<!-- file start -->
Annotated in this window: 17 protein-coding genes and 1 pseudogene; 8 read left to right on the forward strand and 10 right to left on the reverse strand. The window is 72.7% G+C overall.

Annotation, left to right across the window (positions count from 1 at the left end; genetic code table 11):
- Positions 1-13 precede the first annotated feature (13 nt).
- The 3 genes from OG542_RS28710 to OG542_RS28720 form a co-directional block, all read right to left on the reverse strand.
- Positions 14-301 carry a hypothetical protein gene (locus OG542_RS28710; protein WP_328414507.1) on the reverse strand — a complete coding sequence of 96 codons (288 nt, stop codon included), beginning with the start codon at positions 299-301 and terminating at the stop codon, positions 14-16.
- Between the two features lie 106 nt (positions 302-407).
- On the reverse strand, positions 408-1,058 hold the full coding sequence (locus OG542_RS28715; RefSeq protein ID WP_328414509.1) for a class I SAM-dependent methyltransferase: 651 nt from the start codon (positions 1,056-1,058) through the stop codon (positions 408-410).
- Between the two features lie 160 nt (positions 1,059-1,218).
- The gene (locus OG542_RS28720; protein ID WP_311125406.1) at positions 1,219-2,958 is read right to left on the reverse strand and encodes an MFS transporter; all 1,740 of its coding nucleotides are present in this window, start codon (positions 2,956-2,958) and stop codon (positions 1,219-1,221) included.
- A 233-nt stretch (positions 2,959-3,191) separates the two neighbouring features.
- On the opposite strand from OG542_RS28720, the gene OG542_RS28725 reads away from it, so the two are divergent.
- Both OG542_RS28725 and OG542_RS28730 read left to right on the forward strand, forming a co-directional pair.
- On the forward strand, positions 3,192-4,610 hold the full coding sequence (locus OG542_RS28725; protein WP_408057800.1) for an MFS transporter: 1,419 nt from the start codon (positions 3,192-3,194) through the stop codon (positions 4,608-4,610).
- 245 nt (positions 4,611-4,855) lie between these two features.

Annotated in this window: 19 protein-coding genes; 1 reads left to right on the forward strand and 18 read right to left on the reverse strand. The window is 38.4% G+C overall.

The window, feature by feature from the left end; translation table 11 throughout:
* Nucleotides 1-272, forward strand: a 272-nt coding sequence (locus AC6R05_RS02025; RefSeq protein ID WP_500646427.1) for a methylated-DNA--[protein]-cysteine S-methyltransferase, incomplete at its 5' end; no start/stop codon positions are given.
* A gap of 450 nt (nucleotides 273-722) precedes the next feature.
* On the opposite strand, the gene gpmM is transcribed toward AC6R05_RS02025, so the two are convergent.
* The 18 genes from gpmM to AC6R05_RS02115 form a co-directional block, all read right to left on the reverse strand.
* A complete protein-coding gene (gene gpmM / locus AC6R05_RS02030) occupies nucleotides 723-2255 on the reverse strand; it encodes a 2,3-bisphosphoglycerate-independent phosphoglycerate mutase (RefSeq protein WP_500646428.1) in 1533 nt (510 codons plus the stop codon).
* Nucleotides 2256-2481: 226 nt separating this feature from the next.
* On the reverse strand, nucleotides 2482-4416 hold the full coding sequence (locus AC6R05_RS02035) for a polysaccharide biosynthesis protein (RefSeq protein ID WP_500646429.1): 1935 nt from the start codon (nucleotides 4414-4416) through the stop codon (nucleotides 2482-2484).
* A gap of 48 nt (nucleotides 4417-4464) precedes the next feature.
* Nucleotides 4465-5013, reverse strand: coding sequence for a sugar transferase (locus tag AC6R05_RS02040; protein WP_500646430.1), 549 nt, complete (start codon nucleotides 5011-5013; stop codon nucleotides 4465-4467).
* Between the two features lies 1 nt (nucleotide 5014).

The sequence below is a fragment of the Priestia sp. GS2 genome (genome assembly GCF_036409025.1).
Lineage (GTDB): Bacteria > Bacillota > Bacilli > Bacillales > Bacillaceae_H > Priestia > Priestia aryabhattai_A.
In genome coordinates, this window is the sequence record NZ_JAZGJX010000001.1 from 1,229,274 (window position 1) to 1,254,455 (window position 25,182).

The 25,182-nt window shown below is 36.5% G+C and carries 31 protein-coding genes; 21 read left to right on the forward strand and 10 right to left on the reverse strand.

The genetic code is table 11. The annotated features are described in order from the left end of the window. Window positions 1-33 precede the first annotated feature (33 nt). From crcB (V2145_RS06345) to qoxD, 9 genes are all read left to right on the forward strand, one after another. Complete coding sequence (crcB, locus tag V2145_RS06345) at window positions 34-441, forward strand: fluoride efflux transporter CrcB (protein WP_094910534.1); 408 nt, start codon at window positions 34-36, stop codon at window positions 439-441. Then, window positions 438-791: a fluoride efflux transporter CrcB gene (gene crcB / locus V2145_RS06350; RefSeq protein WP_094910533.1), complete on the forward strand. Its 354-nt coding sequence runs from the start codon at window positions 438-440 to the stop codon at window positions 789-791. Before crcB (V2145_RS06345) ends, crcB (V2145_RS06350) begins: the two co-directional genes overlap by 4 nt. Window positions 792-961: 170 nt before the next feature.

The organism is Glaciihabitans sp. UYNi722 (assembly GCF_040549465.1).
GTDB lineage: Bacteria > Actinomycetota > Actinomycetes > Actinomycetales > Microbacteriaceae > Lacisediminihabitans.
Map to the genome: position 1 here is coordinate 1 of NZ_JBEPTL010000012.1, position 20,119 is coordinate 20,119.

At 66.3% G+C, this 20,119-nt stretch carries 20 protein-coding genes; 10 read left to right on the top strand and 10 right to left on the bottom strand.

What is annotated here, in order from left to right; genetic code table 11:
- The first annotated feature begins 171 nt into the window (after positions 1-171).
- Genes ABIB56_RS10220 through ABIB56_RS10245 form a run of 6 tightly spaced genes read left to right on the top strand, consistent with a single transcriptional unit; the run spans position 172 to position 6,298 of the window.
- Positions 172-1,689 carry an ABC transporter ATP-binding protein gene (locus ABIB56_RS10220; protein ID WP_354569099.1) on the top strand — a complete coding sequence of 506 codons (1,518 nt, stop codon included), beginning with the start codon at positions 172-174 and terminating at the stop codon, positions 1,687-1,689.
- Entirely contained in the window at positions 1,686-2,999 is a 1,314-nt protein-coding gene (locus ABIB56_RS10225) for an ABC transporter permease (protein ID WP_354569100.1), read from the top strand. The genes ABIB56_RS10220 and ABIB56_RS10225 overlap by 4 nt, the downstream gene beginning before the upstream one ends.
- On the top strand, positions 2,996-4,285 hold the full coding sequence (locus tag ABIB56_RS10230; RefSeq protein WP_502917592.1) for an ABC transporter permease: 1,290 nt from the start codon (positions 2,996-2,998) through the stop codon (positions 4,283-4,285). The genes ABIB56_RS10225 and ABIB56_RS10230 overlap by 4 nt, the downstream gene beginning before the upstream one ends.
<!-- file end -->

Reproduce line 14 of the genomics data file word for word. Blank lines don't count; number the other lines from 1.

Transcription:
- 245 nt (positions 4,611-4,855) lie between these two features.